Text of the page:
Two African-Americans survivors of a century-old massacre in the United States were in Ghana with their grandchildren on Sunday at the start of a visit to be closer to their “homeland”.
Viola Fletcher, 107, known as “Mother Fletcher,” and her brother Hughes Van Ellis, 100, known as “Uncle Red,” are from the Greenwood district in the city of Tulsa, Oklahoma. , which was devastated in 1921 by a crowd of armed men. White person.
As many as 300 African Americans were killed in the attack on the area dubbed “Black Wall Street” and some 10,000 were left homeless when the neighborhood was burnt down, leaving a vibrant economy in ruins.
Fletcher and Ellis were accompanied by their grandchildren on a week-long trip to the West African country, as part of a government campaign to attract people of African descent to the stranger “at home”.
The siblings landed in Ghana’s capital Accra on Saturday with beaming smiles, waving from their wheelchairs to airport spectators cheering “Welcome home.”
“This is my first time on the African continent and I am delighted to be here,” said Ellis’ daughter, Mama.
As they exited the airport, the survivors were given flowers and sashes saying “Beyond Return” – in reference to the government campaign launched in 2019, four centuries after the first slave ship landed in this city. which is now the United States.
“My grandparents are extremely happy to be home for the first time on the Motherland,” said Fletcher’s grandson Ike Howard. “If you haven’t visited Africa, now is the time to come. “
“We are in the midst of a pandemic but tomorrow is never promised to anyone. “
Viola Fletcher said she relives memories of the massacre every day.
“That first night, in 1921, I went to sleep at my family’s house in Greenwood,” she recalls in a statement released by the Diaspora African Forum.
The non-profit organization co-sponsored the trip with Our Black Truth, a social media platform where African descendants can learn more about their history.
“I had everything a kid could need… But within a few horrible hours, it was all gone,” Fletcher said.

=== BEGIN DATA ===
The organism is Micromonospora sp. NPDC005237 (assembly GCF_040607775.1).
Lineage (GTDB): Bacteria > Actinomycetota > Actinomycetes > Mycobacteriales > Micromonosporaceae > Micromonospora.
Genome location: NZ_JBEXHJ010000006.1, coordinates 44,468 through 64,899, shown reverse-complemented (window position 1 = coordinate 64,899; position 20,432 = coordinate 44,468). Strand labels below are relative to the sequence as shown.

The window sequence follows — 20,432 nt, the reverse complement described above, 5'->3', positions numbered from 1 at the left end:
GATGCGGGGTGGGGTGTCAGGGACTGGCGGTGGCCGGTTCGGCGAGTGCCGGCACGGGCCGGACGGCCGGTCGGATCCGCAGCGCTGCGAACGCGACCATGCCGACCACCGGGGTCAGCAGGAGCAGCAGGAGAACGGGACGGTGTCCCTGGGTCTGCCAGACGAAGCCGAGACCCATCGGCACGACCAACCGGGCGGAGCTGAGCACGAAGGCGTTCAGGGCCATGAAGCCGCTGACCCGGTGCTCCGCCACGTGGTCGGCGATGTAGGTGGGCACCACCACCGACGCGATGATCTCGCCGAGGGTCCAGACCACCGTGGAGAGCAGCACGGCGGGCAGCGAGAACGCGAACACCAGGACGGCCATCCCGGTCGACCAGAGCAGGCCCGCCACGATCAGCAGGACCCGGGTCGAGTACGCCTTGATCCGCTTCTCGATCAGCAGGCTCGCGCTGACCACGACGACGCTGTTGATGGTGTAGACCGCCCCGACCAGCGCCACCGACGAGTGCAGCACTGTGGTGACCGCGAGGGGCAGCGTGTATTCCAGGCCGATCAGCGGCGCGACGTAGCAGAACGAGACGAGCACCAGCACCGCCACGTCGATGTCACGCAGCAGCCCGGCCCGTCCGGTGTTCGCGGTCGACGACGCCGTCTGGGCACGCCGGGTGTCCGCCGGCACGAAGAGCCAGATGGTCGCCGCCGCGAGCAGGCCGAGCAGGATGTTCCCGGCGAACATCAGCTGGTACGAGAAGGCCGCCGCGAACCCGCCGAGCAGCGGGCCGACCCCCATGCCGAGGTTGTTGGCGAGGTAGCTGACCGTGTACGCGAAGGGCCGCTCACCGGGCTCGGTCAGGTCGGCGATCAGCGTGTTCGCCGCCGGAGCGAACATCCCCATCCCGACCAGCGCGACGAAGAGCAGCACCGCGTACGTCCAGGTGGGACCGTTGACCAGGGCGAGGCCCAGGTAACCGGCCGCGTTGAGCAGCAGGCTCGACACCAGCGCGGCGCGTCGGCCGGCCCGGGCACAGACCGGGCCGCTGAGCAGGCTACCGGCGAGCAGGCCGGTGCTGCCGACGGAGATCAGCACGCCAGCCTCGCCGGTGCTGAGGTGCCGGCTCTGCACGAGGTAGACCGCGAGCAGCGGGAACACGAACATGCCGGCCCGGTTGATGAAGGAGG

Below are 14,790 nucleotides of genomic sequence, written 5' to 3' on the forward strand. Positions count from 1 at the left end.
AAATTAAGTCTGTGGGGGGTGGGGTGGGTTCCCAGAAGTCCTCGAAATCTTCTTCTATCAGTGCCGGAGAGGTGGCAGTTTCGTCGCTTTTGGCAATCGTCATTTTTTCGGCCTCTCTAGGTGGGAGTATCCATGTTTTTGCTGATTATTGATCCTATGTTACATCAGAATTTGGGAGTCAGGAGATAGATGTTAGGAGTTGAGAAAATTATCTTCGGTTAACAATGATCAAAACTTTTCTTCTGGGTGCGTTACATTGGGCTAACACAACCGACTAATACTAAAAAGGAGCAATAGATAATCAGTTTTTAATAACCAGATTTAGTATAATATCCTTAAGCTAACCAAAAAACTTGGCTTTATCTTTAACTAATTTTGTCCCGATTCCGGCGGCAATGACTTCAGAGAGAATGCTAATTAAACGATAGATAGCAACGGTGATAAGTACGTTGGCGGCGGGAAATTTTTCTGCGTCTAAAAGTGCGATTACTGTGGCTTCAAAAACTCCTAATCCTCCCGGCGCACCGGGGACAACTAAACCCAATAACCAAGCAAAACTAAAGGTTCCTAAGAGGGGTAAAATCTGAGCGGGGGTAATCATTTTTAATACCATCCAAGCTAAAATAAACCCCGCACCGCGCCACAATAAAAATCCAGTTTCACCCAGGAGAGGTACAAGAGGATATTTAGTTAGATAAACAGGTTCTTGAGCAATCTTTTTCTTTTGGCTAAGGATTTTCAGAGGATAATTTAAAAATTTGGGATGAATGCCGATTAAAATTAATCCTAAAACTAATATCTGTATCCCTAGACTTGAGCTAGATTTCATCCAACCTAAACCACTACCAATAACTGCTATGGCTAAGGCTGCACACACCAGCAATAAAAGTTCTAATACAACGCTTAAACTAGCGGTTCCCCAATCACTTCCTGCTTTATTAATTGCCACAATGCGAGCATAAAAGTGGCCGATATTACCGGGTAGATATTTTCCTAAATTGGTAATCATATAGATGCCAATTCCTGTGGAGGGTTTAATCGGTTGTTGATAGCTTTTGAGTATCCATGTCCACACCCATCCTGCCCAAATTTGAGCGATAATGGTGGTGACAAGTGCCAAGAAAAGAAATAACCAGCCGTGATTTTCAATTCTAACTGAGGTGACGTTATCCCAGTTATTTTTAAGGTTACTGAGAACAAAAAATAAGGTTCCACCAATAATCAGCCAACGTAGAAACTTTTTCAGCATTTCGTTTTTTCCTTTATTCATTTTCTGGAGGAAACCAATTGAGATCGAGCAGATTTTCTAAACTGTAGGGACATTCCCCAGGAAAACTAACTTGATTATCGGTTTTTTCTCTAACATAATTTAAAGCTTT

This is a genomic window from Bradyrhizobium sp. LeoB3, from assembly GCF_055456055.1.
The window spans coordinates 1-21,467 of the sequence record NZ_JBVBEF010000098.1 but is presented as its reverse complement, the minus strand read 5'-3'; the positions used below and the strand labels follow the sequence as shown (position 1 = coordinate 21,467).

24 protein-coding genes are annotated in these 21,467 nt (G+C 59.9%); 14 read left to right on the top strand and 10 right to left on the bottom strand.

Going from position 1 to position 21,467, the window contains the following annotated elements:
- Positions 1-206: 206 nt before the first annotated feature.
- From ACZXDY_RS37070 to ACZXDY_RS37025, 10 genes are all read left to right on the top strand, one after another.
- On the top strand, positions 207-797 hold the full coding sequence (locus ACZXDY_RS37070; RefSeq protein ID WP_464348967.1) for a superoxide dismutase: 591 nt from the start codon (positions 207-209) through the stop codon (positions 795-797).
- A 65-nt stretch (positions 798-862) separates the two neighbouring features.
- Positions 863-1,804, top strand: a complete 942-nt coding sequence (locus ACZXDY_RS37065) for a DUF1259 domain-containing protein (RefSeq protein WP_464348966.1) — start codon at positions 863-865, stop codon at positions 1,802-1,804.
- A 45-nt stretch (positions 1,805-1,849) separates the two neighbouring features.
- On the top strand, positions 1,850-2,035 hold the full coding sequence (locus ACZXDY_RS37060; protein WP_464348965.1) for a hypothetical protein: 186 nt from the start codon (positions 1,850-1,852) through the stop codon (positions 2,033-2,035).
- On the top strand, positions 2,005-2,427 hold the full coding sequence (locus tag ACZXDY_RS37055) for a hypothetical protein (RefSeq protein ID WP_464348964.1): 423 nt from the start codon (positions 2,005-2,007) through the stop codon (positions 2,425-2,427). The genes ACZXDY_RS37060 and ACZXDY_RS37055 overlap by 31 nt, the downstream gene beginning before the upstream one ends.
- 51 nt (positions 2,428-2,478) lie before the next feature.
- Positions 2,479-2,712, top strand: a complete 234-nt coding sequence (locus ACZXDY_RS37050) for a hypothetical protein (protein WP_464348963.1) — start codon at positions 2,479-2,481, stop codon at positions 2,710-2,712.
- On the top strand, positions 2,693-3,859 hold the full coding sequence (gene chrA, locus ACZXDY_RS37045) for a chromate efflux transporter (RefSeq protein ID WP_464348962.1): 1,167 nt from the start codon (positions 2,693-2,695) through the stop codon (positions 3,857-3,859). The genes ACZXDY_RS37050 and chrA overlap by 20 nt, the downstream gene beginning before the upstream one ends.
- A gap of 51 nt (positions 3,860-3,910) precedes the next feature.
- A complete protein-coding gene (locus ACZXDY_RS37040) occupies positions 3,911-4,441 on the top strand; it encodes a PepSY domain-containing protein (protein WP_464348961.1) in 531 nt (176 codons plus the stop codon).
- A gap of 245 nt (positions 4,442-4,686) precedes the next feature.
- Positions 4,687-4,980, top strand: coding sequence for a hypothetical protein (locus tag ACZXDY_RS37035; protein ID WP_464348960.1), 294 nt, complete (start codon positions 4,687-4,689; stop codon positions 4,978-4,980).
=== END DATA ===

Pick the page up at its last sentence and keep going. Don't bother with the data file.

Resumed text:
“Now, after all these years, I am so happy to realize the lifelong dream of going to Africa and I am so happy that it is for beautiful Ghana. “
– Symbolic titles –
Ghana has long played a role as a hub of thought and memory for the black community at large.
American writer and civil rights activist Maya Angelou lived in Accra in the early 1960s.
For Nadia Adongo Musah, from the government’s diasporic affairs, the visit of the survivors is just as historic.
“I think this is one of the largest historical African diasporas to come back to us,” Musah said.
The family must visit historic sites from the colonial era and receive symbolic titles in traditional ceremonies.
They will also attend a church service on Sunday.
For Musah, the visit is an opportunity to show that Ghana is “open” and “safe”.
“At 107 years old and has the passion and interest to visit Ghana, not only alone but also with her younger brother who is 100 years old… I think it will go a long way,” she said.
In April, some of the last survivors of the Tulsa massacre testified before the US Congress and demanded that the country recognize their suffering.
No one has ever been convicted for the destruction of Greenwood, and insurance companies, claiming the unrest was the result of riots, have refused to reimburse black victims.
On the centenary of the massacre, President Joe Biden said he recognized that “there had been a clear effort to erase” the event from the memory of the nation.
© 2021 AFP